This certainly happened at my school -- working conditions were so bad that the vast majority of teachers took all 10 of their sick/personal days each year (which compounded the problem, since we usually couldn't find any subs to come into the building).  I'm not sure what's been published on the topic, but I do know that if one looks through the NYC School Report cards that a lot of schools average a lot fewer teacher absences.

They stay on the job but withdraw psychologically, becoming indifferent, passive, and apathetic
This is the quintessential "bad teacher" right here.  The tenured burn-out who can't be bothered to do much of anything anymore.

They resist by restricting output, deception, featherbedding*, or sabotage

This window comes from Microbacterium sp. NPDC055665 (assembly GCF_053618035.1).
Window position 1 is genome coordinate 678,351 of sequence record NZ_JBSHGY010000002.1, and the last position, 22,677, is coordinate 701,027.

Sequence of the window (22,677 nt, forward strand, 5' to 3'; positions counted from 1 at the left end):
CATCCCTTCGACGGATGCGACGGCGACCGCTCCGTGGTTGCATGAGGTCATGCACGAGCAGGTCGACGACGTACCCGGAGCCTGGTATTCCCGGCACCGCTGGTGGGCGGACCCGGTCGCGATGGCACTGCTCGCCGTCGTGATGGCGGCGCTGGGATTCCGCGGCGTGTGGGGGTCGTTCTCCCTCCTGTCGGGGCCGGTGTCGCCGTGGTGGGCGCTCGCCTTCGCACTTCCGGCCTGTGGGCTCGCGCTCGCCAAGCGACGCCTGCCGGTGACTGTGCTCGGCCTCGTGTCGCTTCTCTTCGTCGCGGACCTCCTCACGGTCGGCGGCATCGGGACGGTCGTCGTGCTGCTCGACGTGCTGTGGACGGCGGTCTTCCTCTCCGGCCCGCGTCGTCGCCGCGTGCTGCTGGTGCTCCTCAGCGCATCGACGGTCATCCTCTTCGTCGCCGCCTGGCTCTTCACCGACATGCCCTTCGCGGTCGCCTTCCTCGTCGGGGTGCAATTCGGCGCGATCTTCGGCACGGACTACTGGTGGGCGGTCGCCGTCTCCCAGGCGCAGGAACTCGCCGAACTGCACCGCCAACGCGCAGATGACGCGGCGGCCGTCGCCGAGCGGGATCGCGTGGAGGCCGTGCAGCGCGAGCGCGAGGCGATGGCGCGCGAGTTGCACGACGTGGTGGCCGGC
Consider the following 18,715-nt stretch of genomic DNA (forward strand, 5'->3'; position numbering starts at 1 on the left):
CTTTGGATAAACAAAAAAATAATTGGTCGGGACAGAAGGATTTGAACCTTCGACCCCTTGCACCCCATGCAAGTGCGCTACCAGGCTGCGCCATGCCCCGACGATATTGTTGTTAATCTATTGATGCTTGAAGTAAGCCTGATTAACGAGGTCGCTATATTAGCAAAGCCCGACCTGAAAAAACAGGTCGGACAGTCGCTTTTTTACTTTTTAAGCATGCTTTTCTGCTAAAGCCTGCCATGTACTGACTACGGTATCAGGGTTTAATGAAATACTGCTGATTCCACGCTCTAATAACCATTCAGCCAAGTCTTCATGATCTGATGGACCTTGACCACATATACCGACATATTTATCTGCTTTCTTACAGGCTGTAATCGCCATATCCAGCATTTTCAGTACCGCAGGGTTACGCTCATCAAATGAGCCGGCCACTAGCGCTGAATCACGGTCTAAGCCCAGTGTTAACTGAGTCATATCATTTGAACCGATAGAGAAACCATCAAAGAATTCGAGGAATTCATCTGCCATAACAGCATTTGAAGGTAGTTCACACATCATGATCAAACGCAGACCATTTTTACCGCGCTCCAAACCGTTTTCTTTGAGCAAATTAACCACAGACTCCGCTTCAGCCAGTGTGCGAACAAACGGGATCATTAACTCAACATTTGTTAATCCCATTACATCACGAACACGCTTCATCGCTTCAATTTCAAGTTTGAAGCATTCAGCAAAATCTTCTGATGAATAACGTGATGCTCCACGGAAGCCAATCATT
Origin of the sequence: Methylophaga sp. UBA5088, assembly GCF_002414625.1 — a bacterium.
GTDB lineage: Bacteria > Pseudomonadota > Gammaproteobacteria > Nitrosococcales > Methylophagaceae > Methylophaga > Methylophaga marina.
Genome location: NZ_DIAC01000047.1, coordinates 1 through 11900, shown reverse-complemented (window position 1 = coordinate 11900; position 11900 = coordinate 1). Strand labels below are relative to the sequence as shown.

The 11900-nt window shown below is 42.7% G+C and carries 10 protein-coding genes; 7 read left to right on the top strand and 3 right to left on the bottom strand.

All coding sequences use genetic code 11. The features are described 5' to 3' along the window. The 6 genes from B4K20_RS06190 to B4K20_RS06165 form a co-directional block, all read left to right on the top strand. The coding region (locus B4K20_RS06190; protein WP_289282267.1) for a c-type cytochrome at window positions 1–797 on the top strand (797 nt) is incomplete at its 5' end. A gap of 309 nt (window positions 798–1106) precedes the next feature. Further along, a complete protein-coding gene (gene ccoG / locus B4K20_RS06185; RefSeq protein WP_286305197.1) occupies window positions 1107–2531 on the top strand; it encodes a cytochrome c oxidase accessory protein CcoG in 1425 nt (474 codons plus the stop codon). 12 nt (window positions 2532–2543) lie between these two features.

Sounds just like the legion of obstinate teachers who refuse to implement the latest, greatest curriculum or other reform handed down to them from above.

They try to climb the hierarchy to better jobs
As teachers in my school used to say: "those who can, do; those who can't, teach; those who can't teach, become principals" (I should note that there's some emerging evidence that many principals had above-average VAM scores when they were teaching).  Either way, it's pretty clear that a lot of teachers try to escape the classroom to become coaches, coordinators, and administrators of all types.  In my school, the most veteran teachers who hadn't moved into one of those types of positions all taught in positions that got them out of the classroom (e.g. "resource room," in which they'd pull out a couple kids at a time).

They form alliances (such as labor unions) to redress the power imbalance